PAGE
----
2013 – what can we learn from what people read on Wikipedia?

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This post was initially sent to the media as a press release on 7 January 2014

Wikipedia, the free encyclopaedia, has today released its statistics listing the most read articles of 2013, offering a unique insight into what got us thinking and talking last year.

For the English language version of the site television was the biggest area of interest. This was the year of Breaking Bad (3rd most viewed), The Walking Dead (11th), Game of Thrones (12th) and The Big Bang Theory (17th). Perhaps more than ever before, there is a great hunger among the telly-addict public to learn more about their favourite shows and stars.

The figures do throw up some surprising numbers. The article about Facebook (1st) was viewed over 30 million times, although probably this is because web users were typing it into the Wikipedia search by mistake! The same could be said for the articles about Google (5th), Wiki (7th), YouTube (8th) and Yahoo! (14th). Although nobody is quite sure why G-force (4th) was read by over 17 million people.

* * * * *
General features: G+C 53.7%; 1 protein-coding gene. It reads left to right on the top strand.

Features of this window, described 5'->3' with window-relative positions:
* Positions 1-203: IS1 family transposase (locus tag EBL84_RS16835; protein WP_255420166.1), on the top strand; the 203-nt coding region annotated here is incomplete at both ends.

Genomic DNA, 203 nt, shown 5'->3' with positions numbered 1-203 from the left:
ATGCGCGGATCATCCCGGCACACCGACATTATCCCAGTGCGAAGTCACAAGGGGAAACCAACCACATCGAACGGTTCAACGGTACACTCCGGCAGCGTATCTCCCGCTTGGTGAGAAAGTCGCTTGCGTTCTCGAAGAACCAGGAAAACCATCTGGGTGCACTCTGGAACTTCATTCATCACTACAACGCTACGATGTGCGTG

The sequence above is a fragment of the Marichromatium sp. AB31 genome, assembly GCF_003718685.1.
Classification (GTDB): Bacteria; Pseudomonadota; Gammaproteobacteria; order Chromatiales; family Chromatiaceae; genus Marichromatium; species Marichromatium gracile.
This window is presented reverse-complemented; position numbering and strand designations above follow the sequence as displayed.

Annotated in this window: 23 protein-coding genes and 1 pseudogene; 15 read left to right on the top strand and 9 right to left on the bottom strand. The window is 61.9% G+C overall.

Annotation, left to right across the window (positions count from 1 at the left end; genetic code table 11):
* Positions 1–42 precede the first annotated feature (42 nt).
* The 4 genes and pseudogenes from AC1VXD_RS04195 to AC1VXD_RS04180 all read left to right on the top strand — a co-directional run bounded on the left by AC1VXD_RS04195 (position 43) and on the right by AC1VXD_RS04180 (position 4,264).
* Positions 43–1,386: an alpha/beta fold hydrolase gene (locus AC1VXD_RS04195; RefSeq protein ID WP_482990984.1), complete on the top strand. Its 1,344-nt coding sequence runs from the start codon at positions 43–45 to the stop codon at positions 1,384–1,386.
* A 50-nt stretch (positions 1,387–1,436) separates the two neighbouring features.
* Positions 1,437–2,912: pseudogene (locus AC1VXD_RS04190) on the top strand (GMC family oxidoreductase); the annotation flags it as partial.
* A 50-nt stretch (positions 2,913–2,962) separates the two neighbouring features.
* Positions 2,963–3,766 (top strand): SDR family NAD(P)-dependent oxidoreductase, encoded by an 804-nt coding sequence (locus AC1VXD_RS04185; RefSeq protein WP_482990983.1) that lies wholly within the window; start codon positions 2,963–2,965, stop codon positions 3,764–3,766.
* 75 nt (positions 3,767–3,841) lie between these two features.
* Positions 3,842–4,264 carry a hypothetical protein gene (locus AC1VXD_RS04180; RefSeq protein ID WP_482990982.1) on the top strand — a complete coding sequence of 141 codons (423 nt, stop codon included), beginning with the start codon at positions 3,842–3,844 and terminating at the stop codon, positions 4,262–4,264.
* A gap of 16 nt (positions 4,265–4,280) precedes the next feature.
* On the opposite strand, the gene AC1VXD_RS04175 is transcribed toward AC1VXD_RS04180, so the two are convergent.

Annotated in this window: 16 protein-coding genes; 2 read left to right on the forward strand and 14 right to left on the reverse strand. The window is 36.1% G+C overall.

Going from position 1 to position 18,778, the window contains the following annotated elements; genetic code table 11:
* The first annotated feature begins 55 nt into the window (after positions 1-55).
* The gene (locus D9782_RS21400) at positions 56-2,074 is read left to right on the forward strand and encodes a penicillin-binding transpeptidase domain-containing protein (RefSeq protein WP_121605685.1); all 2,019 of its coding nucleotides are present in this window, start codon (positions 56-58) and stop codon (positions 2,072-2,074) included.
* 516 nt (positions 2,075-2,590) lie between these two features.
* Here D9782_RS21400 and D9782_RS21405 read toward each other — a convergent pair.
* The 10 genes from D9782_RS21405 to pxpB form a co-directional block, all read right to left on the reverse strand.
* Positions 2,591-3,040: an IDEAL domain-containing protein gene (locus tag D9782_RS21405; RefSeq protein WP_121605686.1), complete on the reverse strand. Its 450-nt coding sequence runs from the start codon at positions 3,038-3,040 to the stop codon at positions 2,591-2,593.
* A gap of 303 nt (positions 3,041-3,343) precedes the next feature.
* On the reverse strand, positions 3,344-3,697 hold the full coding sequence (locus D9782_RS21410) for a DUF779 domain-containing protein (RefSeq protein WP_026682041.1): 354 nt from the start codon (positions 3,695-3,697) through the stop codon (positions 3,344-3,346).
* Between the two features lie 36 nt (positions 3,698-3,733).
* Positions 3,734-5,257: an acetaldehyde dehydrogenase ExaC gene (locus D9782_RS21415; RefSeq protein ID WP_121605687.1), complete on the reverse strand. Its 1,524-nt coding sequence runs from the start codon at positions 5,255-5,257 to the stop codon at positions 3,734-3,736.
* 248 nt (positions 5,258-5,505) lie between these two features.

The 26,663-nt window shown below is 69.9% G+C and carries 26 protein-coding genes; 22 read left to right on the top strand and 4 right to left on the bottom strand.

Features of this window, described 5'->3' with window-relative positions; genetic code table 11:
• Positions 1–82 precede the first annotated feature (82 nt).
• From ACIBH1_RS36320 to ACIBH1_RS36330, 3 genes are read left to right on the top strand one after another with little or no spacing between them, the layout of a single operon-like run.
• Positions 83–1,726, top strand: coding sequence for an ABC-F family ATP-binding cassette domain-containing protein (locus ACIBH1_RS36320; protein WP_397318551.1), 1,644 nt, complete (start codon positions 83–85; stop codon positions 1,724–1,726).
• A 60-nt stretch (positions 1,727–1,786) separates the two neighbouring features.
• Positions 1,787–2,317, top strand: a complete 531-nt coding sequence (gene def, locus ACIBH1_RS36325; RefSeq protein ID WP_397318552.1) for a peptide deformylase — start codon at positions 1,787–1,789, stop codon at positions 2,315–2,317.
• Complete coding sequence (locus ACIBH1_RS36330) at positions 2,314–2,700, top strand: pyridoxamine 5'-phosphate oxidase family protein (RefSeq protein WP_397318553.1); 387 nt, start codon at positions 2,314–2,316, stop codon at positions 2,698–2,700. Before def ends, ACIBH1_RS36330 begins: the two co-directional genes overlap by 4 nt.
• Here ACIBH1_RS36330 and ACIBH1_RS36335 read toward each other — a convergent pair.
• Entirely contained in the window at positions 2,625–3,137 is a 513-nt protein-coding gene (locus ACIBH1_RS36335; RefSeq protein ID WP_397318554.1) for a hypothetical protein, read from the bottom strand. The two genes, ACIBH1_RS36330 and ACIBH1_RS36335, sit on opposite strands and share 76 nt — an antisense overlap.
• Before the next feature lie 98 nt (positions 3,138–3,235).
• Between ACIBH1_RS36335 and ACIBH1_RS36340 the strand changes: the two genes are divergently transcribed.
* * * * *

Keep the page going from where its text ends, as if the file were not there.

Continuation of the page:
As ever, there was great interest in those who died in the past year. The article listing deaths in 2013 (2nd) and that on Nelson Mandela (16th) attracted considerable attention.

The figures from other language versions of the site are equally revealing. Who would have thought that the most viewed article in Spanish would be about the humble @ symbol? The article about the letter G, and the oriental board game Go, both feature highly in many countries. At first this looks strange, until you realise that this may be because users were expecting this to auto-complete to Google…

Other insights include the likelihood that Brazil has a problem with bullying (5th in Portuguese), Vikings are very popular in Poland (3rd in Polish) and that people in Indonesia are concerned about globalisation (9th).
If you’d like to learn more about how Wikipedia works or how you can help to edit the site, please visit www.wikimedia.org.uk and you can see the lists of most viewed articles at http://tools.wmflabs.org/wikitrends/2013.html